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I have a text file that i'm reading from and contains the following:

file "transform.in" .....:
10
@--------@
----------
----------
----------
----------
----------
----------
----------
----------
----------
@---------
----------
----------
----------
----------
----------
----------
----------
----------
---------@
(end of file)

the following code that i use creates a segmation fault:

    #include <fstream>
    #include <iostream>
    #include <string>

    using namespace std;

    ifstream input("transform.in");
    ofstream output("transform.out");
    int n;
    char arxiko[10][10] = {0};
    string teliko = "", line;

    int main()
    {
        input >> n;
        for (int i=0; i<n; i++)
            input >> arxiko[i];
        for (int i=0; i<n; i++)
    {
        input >> line;
        teliko += line; // here, in the first iteration the segmation fault occurs
    }

If a line contains 9 characters instead of 10, there's no problem, but with 10 it crashes! Also, i did some test with the string += operator and i could append a string bigger than 10 characters succesfully, but why do i fail in this?

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1  
10 characters, with a terminating 0, makes 11 bytes. –  Karolis Juodelė Apr 13 '14 at 8:01
    
Why are you trying to use char** as well as std::string together? –  Garg Ankit Apr 13 '14 at 8:06
    
@gargankit because this is the segment of the code that produces the error. In the rest program i need the char**-strings to have 2 index values (arxiko[i][j]). –  manolismi Apr 13 '14 at 8:10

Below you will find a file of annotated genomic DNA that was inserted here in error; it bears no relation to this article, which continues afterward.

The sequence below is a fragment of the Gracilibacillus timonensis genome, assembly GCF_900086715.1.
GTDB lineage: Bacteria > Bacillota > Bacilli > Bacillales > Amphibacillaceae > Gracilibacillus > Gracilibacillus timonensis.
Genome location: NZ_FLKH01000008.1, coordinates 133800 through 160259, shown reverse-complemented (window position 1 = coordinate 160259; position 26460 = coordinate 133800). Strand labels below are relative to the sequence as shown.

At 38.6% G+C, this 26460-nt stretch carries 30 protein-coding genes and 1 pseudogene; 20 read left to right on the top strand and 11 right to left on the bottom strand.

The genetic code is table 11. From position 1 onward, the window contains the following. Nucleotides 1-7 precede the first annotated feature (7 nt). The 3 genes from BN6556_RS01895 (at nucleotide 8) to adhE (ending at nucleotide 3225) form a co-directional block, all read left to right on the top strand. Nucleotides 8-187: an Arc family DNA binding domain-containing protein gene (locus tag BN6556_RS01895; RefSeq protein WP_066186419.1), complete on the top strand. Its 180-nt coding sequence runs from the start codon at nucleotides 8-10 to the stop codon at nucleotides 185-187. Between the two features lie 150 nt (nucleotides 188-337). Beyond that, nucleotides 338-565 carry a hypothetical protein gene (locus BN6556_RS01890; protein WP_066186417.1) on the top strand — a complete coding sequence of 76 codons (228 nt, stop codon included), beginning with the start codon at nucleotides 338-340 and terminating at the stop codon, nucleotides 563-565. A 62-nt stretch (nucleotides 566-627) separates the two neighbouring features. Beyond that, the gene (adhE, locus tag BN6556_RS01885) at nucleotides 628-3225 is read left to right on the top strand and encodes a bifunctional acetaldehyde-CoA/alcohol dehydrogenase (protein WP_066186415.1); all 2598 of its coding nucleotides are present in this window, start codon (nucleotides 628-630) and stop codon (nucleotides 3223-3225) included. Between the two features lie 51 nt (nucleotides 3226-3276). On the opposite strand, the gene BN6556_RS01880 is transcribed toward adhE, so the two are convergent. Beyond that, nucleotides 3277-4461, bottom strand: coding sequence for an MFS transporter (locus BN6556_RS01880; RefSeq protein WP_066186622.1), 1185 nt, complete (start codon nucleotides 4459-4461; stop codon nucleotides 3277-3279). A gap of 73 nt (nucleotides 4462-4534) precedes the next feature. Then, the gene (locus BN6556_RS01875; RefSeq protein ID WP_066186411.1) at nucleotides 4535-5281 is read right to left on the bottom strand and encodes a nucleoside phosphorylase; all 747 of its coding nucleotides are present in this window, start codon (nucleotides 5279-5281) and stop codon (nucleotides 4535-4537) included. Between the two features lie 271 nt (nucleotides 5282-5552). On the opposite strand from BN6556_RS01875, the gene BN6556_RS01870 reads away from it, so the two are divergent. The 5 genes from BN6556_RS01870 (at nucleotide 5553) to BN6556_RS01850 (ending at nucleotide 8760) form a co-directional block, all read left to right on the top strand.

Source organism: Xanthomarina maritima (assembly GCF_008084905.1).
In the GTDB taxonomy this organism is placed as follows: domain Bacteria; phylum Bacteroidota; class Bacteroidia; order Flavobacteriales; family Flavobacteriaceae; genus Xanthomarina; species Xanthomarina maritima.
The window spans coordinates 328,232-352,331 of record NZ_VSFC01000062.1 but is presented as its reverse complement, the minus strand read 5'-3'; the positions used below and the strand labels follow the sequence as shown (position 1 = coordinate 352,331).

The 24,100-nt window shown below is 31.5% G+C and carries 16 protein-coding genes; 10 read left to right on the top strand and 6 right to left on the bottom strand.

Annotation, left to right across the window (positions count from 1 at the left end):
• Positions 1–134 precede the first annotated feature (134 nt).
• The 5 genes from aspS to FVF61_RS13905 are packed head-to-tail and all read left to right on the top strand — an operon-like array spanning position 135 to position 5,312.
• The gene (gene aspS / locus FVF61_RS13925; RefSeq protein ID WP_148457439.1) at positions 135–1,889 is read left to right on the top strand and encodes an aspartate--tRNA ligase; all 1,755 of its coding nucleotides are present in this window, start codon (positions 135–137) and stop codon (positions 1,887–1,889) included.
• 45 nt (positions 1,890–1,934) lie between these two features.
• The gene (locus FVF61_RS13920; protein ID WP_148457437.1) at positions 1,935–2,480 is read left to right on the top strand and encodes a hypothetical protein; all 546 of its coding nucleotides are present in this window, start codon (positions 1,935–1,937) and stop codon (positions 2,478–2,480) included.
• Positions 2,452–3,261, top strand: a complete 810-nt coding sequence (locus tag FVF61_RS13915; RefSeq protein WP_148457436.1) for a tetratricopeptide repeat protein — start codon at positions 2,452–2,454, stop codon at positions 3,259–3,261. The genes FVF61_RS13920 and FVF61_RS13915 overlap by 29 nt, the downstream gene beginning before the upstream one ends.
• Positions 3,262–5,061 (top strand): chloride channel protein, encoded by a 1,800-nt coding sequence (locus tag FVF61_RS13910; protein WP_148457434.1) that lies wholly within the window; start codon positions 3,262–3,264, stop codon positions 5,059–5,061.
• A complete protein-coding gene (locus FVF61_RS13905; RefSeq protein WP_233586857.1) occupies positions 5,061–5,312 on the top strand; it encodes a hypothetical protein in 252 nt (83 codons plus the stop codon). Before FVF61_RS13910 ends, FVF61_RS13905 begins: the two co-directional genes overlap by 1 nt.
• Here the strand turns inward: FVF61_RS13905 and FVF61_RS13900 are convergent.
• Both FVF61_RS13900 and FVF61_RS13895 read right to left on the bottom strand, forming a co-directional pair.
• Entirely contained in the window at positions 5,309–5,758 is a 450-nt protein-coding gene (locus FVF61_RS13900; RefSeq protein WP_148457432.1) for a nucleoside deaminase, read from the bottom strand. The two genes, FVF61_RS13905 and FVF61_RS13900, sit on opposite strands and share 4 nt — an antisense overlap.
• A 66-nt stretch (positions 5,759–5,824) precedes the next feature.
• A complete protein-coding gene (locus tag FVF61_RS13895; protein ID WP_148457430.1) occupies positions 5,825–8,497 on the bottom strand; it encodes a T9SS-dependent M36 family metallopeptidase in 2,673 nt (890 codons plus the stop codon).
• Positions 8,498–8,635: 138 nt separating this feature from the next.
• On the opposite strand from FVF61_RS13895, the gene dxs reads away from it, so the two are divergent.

the problem though is with the += command –  manolismi Apr 13 '14 at 8:13
1  
The problem is that arxiko has exceeded its bounds so it has corrupted some parts of any variable that is declared after it. If you change the lower bound to 11 as suggested by others, that will stop the corruption. –  cup Apr 13 '14 at 8:21

1 Answer 1

up vote 2 down vote accepted

A string in C++ is always terminated by a NULL character, written as '\0'. Since the input file contains 10 characters per line, you might try something like this:

char arxiko[11][11] = {'\0'};
share|improve this answer
1  
The place where the problem surfaces is not necessarily where it was caused. You have use of a standard library class and hand-written memory management with raw arrays; the problem is pretty obviously the latter. –  Alan Stokes Apr 13 '14 at 8:59

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